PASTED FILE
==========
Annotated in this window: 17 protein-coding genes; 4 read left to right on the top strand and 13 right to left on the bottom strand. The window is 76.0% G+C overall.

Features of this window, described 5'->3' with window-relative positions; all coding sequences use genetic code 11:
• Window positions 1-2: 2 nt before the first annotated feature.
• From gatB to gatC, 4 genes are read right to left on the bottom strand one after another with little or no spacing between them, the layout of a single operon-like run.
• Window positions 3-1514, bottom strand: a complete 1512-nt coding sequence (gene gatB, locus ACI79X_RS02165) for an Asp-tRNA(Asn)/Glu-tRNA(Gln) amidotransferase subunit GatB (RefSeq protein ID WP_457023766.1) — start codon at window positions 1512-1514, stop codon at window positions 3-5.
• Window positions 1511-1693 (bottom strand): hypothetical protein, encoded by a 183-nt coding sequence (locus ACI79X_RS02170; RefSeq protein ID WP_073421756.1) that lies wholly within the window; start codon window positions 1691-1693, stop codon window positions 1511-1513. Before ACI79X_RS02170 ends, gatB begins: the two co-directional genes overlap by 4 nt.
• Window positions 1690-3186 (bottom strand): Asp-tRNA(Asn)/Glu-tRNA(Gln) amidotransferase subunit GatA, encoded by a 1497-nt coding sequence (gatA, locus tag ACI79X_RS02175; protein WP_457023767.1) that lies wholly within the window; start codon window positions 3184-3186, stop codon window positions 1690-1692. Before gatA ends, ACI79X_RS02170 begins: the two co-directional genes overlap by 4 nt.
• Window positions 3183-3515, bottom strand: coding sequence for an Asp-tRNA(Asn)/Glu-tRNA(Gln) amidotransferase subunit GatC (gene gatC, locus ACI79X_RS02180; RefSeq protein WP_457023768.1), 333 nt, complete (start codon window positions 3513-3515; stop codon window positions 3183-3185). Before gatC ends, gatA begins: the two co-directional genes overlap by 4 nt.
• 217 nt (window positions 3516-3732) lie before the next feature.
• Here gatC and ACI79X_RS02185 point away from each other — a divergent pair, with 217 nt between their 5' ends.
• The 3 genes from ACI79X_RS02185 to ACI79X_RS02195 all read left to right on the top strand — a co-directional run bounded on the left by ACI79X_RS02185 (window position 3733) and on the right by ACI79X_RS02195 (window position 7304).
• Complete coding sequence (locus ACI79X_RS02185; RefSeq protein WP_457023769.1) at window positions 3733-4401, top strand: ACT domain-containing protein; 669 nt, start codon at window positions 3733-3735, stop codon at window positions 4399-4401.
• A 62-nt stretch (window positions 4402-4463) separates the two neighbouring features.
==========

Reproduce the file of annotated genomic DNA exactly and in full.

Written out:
Annotated in this window: 17 protein-coding genes; 4 read left to right on the top strand and 13 right to left on the bottom strand. The window is 76.0% G+C overall.

Features of this window, described 5'->3' with window-relative positions; all coding sequences use genetic code 11:
• Window positions 1-2: 2 nt before the first annotated feature.
• From gatB to gatC, 4 genes are read right to left on the bottom strand one after another with little or no spacing between them, the layout of a single operon-like run.
• Window positions 3-1514, bottom strand: a complete 1512-nt coding sequence (gene gatB, locus ACI79X_RS02165) for an Asp-tRNA(Asn)/Glu-tRNA(Gln) amidotransferase subunit GatB (RefSeq protein ID WP_457023766.1) — start codon at window positions 1512-1514, stop codon at window positions 3-5.
• Window positions 1511-1693 (bottom strand): hypothetical protein, encoded by a 183-nt coding sequence (locus ACI79X_RS02170; RefSeq protein ID WP_073421756.1) that lies wholly within the window; start codon window positions 1691-1693, stop codon window positions 1511-1513. Before ACI79X_RS02170 ends, gatB begins: the two co-directional genes overlap by 4 nt.
• Window positions 1690-3186 (bottom strand): Asp-tRNA(Asn)/Glu-tRNA(Gln) amidotransferase subunit GatA, encoded by a 1497-nt coding sequence (gatA, locus tag ACI79X_RS02175; protein WP_457023767.1) that lies wholly within the window; start codon window positions 3184-3186, stop codon window positions 1690-1692. Before gatA ends, ACI79X_RS02170 begins: the two co-directional genes overlap by 4 nt.
• Window positions 3183-3515, bottom strand: coding sequence for an Asp-tRNA(Asn)/Glu-tRNA(Gln) amidotransferase subunit GatC (gene gatC, locus ACI79X_RS02180; RefSeq protein WP_457023768.1), 333 nt, complete (start codon window positions 3513-3515; stop codon window positions 3183-3185). Before gatC ends, gatA begins: the two co-directional genes overlap by 4 nt.
• 217 nt (window positions 3516-3732) lie before the next feature.
• Here gatC and ACI79X_RS02185 point away from each other — a divergent pair, with 217 nt between their 5' ends.
• The 3 genes from ACI79X_RS02185 to ACI79X_RS02195 all read left to right on the top strand — a co-directional run bounded on the left by ACI79X_RS02185 (window position 3733) and on the right by ACI79X_RS02195 (window position 7304).
• Complete coding sequence (locus ACI79X_RS02185; RefSeq protein WP_457023769.1) at window positions 3733-4401, top strand: ACT domain-containing protein; 669 nt, start codon at window positions 3733-3735, stop codon at window positions 4399-4401.
• A 62-nt stretch (window positions 4402-4463) separates the two neighbouring features.